And, at the top of the depth chart, Quinn Hughes has continued to pile up the points, but teams are now checking him as they did in the 2020 playoffs. He has almost no time with the puck in his own end, and he’s not being supported by either his defence partner or the forwards.
Oh, and none of the Canucks forwards know how to play defence either. That was evident in the playoffs, and it’s been exacerbated by the fact that the Canucks top line is spending way too much time in their own end.
It feels like every forward has been drinking from Jake Virtanen’s Gatorade bottle.
Why you can’t let coaching off the hook
One of the most common refrains I’ve heard recently is that you can’t really blame this on Green and the coaching staff.
At some point, you cannot just shrug your shoulders and blame the personnel and management for failing to play defence. If you look at the most recent Stanley Cup Champions, what do you notice among their collective forward and defence groups?
They. play. defence.
Roster turnover and bad personnel isn’t always an excuse. Take the Boston Bruins for example. They lost Torey Krug and Zdeno Chara in the offseason, but they still have the lowest expected goals against in the NHL right now. That, despite the fact that 23-year-old Jeremy Lauzon, who had 35 games of NHL experience heading into the season, is second on their team in ice time. They also have another rookie in Jakub Zboril playing right now as well.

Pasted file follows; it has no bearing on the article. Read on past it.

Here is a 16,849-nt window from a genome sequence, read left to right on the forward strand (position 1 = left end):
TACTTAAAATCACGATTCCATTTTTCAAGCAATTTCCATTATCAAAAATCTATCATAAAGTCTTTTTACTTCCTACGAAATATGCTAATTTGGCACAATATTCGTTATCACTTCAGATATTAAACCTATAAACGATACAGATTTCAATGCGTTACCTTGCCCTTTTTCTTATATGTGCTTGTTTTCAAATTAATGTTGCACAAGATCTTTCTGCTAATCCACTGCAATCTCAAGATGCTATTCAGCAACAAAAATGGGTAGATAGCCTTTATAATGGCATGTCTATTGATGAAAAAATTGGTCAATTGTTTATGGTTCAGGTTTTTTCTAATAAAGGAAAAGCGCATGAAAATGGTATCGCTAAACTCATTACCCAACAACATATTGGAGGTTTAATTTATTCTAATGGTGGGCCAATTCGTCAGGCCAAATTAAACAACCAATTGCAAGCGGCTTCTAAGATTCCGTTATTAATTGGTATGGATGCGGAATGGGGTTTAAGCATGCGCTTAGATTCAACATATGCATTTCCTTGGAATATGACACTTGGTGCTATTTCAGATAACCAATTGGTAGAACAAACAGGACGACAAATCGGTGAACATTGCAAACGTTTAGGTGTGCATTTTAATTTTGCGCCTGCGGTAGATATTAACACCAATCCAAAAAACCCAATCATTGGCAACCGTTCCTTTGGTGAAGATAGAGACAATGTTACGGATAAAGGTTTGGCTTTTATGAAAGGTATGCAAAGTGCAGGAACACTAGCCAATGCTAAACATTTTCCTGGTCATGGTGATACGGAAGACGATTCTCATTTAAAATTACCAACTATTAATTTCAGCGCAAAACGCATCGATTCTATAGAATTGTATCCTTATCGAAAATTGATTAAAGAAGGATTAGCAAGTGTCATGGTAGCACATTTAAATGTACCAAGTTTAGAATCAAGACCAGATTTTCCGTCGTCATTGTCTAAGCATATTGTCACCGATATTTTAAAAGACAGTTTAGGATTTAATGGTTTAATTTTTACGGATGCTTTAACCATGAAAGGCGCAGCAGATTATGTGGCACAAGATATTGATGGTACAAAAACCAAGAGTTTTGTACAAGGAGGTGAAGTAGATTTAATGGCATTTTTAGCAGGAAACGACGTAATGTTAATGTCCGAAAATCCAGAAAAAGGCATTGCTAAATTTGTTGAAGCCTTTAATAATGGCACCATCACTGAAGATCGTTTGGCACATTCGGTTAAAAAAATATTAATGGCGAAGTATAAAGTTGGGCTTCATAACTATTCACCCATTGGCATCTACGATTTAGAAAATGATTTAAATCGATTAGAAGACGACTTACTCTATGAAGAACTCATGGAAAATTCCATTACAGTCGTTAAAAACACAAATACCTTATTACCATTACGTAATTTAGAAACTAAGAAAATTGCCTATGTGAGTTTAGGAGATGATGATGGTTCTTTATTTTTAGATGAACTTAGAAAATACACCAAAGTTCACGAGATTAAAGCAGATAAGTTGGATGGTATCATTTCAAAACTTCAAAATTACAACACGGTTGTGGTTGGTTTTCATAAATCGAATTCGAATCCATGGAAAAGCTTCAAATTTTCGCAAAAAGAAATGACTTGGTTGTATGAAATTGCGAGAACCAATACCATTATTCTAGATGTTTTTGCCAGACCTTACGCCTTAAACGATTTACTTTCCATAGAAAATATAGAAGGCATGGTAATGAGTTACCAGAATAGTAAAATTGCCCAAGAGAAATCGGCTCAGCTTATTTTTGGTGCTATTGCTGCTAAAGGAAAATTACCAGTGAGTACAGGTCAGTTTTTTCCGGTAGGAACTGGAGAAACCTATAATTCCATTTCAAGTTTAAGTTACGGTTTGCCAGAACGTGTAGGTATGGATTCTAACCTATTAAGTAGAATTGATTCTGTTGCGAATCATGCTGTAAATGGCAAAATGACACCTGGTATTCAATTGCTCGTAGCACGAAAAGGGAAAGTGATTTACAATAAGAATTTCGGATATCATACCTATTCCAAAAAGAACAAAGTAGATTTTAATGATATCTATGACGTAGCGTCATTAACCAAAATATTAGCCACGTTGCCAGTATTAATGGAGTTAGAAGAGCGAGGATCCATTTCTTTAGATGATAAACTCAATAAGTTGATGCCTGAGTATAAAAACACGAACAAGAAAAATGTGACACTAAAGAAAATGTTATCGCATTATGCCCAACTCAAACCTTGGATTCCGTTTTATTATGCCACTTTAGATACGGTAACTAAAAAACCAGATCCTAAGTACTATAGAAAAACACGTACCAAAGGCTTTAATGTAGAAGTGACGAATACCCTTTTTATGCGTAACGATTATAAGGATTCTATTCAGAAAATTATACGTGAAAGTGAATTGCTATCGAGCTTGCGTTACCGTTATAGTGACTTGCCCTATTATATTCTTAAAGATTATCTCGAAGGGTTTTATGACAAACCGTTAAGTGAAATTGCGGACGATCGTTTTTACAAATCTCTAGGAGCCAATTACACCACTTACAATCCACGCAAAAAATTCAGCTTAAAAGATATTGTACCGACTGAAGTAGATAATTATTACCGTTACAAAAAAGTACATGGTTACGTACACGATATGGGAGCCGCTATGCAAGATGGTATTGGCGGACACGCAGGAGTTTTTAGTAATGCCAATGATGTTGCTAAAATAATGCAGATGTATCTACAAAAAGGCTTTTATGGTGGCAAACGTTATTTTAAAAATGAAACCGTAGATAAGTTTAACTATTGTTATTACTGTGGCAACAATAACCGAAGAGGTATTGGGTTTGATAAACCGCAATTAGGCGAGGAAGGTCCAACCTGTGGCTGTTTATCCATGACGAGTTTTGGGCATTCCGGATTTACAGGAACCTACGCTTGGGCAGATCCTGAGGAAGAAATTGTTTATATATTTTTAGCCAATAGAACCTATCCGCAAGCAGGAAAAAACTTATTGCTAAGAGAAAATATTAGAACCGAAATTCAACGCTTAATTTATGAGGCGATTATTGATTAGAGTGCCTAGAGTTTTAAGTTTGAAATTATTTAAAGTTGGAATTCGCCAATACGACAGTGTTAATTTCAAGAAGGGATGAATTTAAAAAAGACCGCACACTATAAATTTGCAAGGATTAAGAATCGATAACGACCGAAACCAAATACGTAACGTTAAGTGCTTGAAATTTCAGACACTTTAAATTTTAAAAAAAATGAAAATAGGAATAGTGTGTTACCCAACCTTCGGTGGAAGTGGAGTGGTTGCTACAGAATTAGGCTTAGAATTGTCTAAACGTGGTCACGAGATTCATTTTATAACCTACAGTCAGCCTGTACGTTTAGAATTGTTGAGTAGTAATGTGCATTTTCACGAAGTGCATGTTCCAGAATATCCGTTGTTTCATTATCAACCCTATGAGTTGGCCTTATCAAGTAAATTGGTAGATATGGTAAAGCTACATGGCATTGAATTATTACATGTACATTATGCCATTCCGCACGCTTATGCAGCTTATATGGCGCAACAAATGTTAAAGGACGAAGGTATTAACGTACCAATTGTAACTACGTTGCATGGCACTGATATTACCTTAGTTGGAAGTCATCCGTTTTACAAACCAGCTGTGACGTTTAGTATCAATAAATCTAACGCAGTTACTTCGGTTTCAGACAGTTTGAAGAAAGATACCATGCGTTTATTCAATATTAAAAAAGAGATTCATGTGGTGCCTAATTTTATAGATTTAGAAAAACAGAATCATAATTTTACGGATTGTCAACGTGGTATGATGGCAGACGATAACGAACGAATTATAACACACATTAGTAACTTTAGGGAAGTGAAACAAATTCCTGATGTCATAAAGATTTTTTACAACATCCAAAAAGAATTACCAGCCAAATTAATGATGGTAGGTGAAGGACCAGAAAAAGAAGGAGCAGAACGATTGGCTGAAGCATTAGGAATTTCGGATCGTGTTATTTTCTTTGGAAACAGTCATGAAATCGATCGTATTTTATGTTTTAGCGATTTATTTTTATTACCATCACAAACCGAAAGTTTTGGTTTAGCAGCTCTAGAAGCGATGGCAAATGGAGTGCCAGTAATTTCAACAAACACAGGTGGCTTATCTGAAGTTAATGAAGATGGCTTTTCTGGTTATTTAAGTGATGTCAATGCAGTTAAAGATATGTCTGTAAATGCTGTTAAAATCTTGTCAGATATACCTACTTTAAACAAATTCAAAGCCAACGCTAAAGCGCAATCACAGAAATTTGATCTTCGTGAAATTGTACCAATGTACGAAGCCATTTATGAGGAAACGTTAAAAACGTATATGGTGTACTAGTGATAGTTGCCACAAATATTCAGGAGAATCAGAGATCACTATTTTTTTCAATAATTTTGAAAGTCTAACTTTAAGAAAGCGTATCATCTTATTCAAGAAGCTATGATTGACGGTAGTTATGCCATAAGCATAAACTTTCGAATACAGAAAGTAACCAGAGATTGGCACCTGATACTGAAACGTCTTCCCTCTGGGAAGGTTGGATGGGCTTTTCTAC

The Canucks play an uptempo, run and gun style that is fun to watch. It is decisively less fun to watch when your team gives up an average of four goals per game.
How bad have the Canucks been defensively?— Jason Brough (@JasonBroughTSN) February 8, 2021
Well, remember the '80s? pic.twitter.com/lKYJ366I5i
At some point, the Canucks coaching staff needs to figure out a way to get this group to tighten it up. The uptempo style only works if you have the puck.
Why you can’t let Benning off the hook
Because...Benning didn’t even let himself off the hook earlier this week.
It’s been a season of ultimate revenge from the likes of Jacob Markstrom, Chris Tanev, Tyler Toffoli and Leafs assistant coach Manny Malhotra. Of those four, it’s Toffoli who stands out as the one that got away.
He admitted as much last week when talking to The Province’s Ben Kuzma, in a typical Benning moment where he said more than he should have.
There was no guarantee, outside of a buyout to help chip away at a financial Toffoli solution, that there would have been trade suitors. #Canucks https://t.co/vdIib0y7fQ— Ben Kuzma (@benkuzma) February 4, 2021
“It was our intention to try and get him signed and if we could have had a little more time, we could have tried to work through that,” Benning said to The Province. “It got to a point where I know Tyler wanted to come back and we were trying to figure it out.
“We kind of ran out of time with him getting offers and one he needed to take. We would have had to move money out.”
The time excuse is ludicrous. So is the fact that $25 million of the Canucks cap is tied up in Loui Erikson, Sven Baertschi, Brandon Sutter, Jay Beagle, Antoine Roussel and Tyler Myers.
It’s clear right now that the Canucks are an unmitigated disaster. When that happens, everyone can shoulder some blame.